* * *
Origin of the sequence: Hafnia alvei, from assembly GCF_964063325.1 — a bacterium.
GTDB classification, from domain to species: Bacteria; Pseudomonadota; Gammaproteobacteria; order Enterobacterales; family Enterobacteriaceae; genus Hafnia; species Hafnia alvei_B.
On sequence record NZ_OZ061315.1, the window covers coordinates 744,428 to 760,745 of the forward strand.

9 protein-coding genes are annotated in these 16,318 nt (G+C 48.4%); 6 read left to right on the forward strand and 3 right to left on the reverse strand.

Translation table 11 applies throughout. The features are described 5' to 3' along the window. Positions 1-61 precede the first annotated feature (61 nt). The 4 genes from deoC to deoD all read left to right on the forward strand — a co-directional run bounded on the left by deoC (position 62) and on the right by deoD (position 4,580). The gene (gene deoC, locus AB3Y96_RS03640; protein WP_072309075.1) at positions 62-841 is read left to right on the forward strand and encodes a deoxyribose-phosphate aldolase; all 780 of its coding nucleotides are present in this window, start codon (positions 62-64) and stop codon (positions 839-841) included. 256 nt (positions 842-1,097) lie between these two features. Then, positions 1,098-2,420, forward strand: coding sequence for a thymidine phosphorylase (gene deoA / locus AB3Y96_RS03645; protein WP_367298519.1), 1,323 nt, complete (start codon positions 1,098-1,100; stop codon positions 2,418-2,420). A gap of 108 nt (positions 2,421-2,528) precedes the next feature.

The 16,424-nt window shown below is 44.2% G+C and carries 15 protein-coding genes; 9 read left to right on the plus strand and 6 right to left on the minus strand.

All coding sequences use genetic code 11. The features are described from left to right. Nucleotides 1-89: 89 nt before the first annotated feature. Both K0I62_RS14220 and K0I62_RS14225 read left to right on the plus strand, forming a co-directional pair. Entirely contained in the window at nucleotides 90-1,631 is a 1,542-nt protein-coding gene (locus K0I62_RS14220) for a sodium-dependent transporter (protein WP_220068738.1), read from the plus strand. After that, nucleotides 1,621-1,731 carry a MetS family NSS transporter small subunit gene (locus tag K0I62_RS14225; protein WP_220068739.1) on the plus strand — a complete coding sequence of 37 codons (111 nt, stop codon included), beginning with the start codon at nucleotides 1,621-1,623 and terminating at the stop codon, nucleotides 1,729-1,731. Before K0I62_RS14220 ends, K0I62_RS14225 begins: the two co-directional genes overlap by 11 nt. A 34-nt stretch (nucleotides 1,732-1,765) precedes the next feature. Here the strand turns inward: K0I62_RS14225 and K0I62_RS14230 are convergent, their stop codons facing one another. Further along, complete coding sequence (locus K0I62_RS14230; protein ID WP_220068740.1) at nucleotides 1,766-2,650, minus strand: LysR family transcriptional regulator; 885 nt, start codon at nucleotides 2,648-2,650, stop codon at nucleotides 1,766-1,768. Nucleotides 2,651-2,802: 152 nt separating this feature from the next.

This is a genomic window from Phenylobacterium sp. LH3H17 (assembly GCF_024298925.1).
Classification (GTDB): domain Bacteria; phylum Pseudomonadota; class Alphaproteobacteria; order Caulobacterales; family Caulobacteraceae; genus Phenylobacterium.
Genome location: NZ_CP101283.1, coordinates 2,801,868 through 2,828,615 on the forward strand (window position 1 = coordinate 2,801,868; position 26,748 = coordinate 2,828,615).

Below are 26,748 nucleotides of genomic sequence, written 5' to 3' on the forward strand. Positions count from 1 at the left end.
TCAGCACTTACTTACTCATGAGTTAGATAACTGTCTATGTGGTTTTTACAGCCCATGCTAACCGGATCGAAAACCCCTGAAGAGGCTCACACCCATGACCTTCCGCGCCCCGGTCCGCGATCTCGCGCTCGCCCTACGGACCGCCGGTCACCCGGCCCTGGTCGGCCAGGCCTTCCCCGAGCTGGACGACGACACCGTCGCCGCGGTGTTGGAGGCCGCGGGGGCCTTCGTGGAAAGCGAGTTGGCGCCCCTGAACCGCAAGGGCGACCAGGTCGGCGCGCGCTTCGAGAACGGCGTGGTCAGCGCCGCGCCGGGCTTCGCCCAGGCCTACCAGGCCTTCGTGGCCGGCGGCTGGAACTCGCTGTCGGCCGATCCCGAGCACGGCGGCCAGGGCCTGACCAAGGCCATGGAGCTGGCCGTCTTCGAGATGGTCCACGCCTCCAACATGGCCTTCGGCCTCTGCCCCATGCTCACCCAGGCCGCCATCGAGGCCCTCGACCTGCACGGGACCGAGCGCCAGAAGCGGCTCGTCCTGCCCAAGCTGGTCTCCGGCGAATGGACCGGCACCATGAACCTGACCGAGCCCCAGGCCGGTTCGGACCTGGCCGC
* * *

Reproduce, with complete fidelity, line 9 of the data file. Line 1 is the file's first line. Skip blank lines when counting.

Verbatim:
Classification (GTDB): domain Bacteria; phylum Pseudomonadota; class Alphaproteobacteria; order Caulobacterales; family Caulobacteraceae; genus Phenylobacterium.